Om Puri, the veteran of Indian cinema who died
on Friday morning at age 66 of an unexpected heart attack, received two National Film Awards, the highest honor an actor can receive in India. The awards are not
without their controversies
, as one may suspect from awards that are doled out by the national government of India. They have sometimes been accused of favoring Hindi-language films at the expense of regional cinema. As far as Indian awards bodies go, though, the National Film Awards exhibit remarkably prudent taste more often than not. The first of Puri’s National Awards was for Arohan
(The Ascending Scale,
1982), by director Shyam Benegal, while the second came for Govind Nihalani’s Ardh Satya
In the days since Puri’s death, there has been justified
focus on his work in Ardh Satya.
It gave Puri one of his most definitive roles, and the film was his passport to mainstream stardom. The role of Anant Velankar, a low-level cop entangled in a corruption case that eventually poisons his moral compass, had been written with Amitabh Bachchan, the imperious and gravelly-voiced titan
of Bollywood cinema, in mind. Bachchan had essayed similar, less challenging variations of that role in Bollywood the decade prior, when he came to typify Bollywood’s angry young man. He ended up turning down the role.
“Amitabh Bachchan is a great actor, and I am thankful that he refused Ardh Satya,
” Puri would say
of Bachchan’s decision. It is difficult to imagine what Bachchan’s portrayal would have looked like when confronted with Puri’s subdued, introspective work. Back then, Puri was the antithesis of Bachchan, with a face more open and expressive than Bachchan’s would ever become. This performance represents the essence of Puri as an actor and, more generally, the cinema he would come to represent: a realist cinema with roots firmly planted in soil, a tonic to Bollywood’s occasional predilection for fantasy.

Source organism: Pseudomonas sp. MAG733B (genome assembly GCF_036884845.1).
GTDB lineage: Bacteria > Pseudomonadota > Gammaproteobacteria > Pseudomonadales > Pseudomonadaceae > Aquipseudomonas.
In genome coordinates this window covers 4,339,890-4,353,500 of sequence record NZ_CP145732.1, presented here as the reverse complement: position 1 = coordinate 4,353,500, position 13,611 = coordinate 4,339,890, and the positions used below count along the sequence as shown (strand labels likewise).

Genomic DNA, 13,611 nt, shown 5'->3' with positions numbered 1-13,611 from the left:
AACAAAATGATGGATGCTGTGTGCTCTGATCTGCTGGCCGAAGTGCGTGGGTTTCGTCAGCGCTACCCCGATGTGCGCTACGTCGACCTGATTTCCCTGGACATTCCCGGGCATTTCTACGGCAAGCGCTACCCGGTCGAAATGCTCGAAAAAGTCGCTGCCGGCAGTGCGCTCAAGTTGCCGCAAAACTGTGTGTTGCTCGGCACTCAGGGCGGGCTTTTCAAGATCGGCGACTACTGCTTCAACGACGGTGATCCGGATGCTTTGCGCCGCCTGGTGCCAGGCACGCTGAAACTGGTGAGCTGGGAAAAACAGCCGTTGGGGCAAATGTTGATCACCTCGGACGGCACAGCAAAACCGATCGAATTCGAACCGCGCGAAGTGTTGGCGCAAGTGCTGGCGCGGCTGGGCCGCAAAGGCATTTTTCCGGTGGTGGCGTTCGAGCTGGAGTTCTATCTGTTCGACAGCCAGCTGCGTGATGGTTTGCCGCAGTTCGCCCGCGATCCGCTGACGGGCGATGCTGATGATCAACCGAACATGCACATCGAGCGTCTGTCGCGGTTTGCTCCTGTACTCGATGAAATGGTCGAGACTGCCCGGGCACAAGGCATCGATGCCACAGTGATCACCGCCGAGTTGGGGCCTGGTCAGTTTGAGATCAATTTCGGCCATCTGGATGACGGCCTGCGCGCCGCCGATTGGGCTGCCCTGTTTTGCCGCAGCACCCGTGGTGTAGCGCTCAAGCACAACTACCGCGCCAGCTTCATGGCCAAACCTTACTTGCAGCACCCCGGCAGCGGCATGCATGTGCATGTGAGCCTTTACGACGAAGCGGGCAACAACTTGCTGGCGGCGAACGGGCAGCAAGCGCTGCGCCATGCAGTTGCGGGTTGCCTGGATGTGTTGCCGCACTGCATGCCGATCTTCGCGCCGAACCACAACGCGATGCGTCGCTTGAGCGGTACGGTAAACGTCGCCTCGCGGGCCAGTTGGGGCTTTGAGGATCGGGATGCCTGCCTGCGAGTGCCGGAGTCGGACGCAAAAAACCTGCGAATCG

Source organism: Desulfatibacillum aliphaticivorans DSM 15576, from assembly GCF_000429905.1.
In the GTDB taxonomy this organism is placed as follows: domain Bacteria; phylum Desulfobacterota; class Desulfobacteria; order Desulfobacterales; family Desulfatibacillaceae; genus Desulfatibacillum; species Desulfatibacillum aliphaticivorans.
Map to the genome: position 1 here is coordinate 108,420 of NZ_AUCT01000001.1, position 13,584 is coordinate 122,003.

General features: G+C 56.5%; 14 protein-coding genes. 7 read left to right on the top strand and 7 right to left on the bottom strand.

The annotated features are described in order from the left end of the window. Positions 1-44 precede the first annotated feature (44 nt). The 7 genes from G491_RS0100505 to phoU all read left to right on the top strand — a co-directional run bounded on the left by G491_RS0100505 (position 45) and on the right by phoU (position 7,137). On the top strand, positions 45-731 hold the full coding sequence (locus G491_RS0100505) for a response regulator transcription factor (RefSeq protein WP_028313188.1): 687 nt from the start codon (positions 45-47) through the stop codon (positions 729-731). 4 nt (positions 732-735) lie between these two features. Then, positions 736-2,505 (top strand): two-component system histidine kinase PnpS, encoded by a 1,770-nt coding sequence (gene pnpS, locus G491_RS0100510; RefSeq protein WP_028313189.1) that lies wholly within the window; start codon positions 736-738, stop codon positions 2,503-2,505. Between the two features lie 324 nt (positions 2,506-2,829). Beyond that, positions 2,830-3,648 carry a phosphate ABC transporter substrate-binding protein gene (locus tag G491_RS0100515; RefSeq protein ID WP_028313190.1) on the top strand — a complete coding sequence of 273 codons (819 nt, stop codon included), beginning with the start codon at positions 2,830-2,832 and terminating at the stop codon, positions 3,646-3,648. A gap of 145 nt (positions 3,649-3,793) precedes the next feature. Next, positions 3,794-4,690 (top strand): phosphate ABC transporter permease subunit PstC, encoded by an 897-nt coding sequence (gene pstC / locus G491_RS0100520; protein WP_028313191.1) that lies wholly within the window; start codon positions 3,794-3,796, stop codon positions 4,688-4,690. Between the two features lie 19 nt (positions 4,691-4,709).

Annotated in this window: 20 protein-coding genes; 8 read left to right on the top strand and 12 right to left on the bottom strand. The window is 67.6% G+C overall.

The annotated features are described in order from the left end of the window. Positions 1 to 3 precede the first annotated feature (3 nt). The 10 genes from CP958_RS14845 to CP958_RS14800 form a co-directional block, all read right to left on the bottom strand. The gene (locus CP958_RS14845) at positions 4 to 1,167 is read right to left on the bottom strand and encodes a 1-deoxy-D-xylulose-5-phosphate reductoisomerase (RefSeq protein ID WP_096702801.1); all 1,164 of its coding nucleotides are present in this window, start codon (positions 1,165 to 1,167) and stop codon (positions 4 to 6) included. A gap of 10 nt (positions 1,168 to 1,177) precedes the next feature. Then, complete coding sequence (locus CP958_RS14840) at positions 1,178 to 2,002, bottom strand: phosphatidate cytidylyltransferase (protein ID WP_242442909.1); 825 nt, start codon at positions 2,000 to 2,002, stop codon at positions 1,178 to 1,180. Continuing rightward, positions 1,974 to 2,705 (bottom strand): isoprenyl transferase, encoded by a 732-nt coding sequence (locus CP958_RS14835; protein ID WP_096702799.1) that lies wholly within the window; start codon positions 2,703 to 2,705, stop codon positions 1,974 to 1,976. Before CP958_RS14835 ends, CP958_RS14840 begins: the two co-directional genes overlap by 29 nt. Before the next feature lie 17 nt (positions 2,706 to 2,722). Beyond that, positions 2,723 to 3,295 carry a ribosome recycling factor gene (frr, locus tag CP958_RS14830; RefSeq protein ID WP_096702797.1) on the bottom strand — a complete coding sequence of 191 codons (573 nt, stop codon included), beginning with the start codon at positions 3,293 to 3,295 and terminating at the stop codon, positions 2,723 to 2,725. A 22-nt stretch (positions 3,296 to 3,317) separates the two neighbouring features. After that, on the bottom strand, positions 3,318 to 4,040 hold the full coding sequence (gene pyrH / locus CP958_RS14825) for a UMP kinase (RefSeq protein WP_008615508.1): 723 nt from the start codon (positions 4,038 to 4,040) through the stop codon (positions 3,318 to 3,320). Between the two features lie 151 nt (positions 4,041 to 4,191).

India loves its cop movies, so it’s not terribly surprising that there has been such a fixation on Ardh Satya following Puri’s death. But this has come at the expense of his work in Arohan, which is rarely discussed in critical considerations of Puri’s career—even, it seems, in death. It’s somewhat understandable why this has happened. Arohan’s thematic and narrative concerns lack the widespread appeal that Ardh Satya, a cop drama with an artful bent, inherently has.
It’s still perplexing that this performance hasn't merited rigorous consideration, though, especially considering the cachet of a National Award. Funded by the government of West Bengal, Arohan opens with Puri, out of character, addressing the audience for five minutes about the context of the film. We are told the film is meant to document the impact the Naxalbari (Maoist insurgence) movement in the Indian state of West Bengal on destitute farmers over a ten-year period beginning in the 1960s. This device foregrounds what will follow, a social realist drama about a poor, gullible land tiller, Hari Mandal (played by Puri), who becomes the reluctant poster child of the burgeoning Naxal resistance. He gets swept into a decade-long court battle with the landowner whose property he farms, played by Victor Banerjee (the lead in David Lean’s A Passage to India, also seen in Satyajit Ray’s Ghare Baire). Though he emerges victorious, it comes at great personal and material cost to him.
At this point in his career, Puri, 32, was a slight, wiry man. His face was, quite literally, scarred by a bout with smallpox in childhood. These pockmarks gave him a worn, bruised quality that lent itself perfectly to this role of a man tossed around by circumstance. Hari Mandal has been swept along with a political movement that tells him he is being empowered, and he is doing his best to believe that. Puri wears a mask of suspicion and hope throughout this movie, and his natural register of reticence constitutes its own kind of actorly alchemy. This makes the cumulative effect of his eventual losses later in the film crushing.